Conrad “Duke” Williams, an attorney for plaintiffs, asked Webster why Transocean wouldn’t bring the rig into a shipyard for repairs.

Dry Dock

“When the rig is in dry dock, it’s not making money,” Webster said.

Bertone has invoked the Fifth Amendment right against self- incrimination and declined to testify at the trial.

Williams asked Webster if the Deepwater Horizon was seaworthy on the night of April 20, 2010.

“No, it was grossly unseaworthy,” Webster replied. “It was unseaworthy several years before that.”

John Kinchen, a Transocean attorney, challenged Webster’s description of the rig as unseaworthy, citing audits and inspections by licensing authorities such as the U.S. Coast Guard and maritime classification agencies including the American Bureau of Shipping.

The American Bureau of Shipping concluded the Deepwater Horizon was in good condition and compliant with the bureau’s requirements, Kinchen said during his cross-examination of Webster.


“They said it was in good condition; we know it was not,” Webster said. The ABS inspector “must have had blinders on,” the witness said.
The Coast Guard, which had the authority to “take the vessel out of service,” found the Deepwater Horizon compliant with maritime safety requirements following inspections dating to 2002, Kinchen said.

Webster dismissed Coast Guard inspections of offshore rigs in general as “cursory.”

Kinchen asked the witness if he also had a “major disagreement” with another international classification agency that also found the rig in compliance with safe maritime standards.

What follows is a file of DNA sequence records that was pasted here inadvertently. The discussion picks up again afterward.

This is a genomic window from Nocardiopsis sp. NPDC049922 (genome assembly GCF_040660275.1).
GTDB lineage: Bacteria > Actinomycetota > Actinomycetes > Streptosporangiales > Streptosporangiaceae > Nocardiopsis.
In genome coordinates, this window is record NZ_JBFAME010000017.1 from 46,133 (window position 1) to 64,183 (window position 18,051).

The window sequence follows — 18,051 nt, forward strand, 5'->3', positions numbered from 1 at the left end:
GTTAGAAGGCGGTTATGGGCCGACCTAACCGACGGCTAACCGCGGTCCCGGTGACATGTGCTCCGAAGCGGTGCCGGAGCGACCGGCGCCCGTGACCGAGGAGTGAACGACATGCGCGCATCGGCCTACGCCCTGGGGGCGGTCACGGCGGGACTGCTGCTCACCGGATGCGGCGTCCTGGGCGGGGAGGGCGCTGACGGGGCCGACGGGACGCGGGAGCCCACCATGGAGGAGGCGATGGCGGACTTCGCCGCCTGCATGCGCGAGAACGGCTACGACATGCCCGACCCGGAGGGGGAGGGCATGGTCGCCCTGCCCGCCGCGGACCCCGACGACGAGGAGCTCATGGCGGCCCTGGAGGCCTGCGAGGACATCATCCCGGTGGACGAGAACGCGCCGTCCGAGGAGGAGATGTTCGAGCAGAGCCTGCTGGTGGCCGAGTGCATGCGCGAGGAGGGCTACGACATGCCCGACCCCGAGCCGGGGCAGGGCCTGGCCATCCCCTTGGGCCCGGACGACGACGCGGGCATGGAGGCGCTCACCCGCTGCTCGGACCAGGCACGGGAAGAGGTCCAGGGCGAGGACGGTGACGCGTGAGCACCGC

“Yes — because they were probably not given the truth,” Webster said.

The trial is set to enter its fourth week on March 18 with Transocean beginning its defense. Transocean attorneys have said they will start with testimony from a drilling rig expert and a company employee who was in charge of firefighting operations on the Deepwater Horizon.

Cement Samples

Before yesterday’s testimony began, Halliburton said it would turn over missing cement samples from the Macondo well to the court. The company said it found the samples and would produce a report to the court on why they hadn’t been produced earlier to lawyers suing Halliburton over the spill.

Halliburton provided a timeline to the court late yesterday on its transfer of samples to the U.S. Joint Investigation Team. The company “properly preserved all rig samples, fully complied with all preservation orders, and expeditiously turned over all Macondo samples for testing to the JIT,” Halliburton lawyers said in the filing.

The plaintiffs and BP claim that the Halliburton cement, used to seal the well from hydrocarbon leaks, was defective. They contend Halliburton used leftover cement from BP’s Kodiak well off the Louisiana coast to prepare a cement barrier for the Macondo.

Halliburton said in yesterday’s filing that the company is “currently investigating a recent discovery of certain materials associated with” BP’s Kodiak well “that have been preserved and are currently being stored” at a Halliburton lab at Broussard, Louisiana.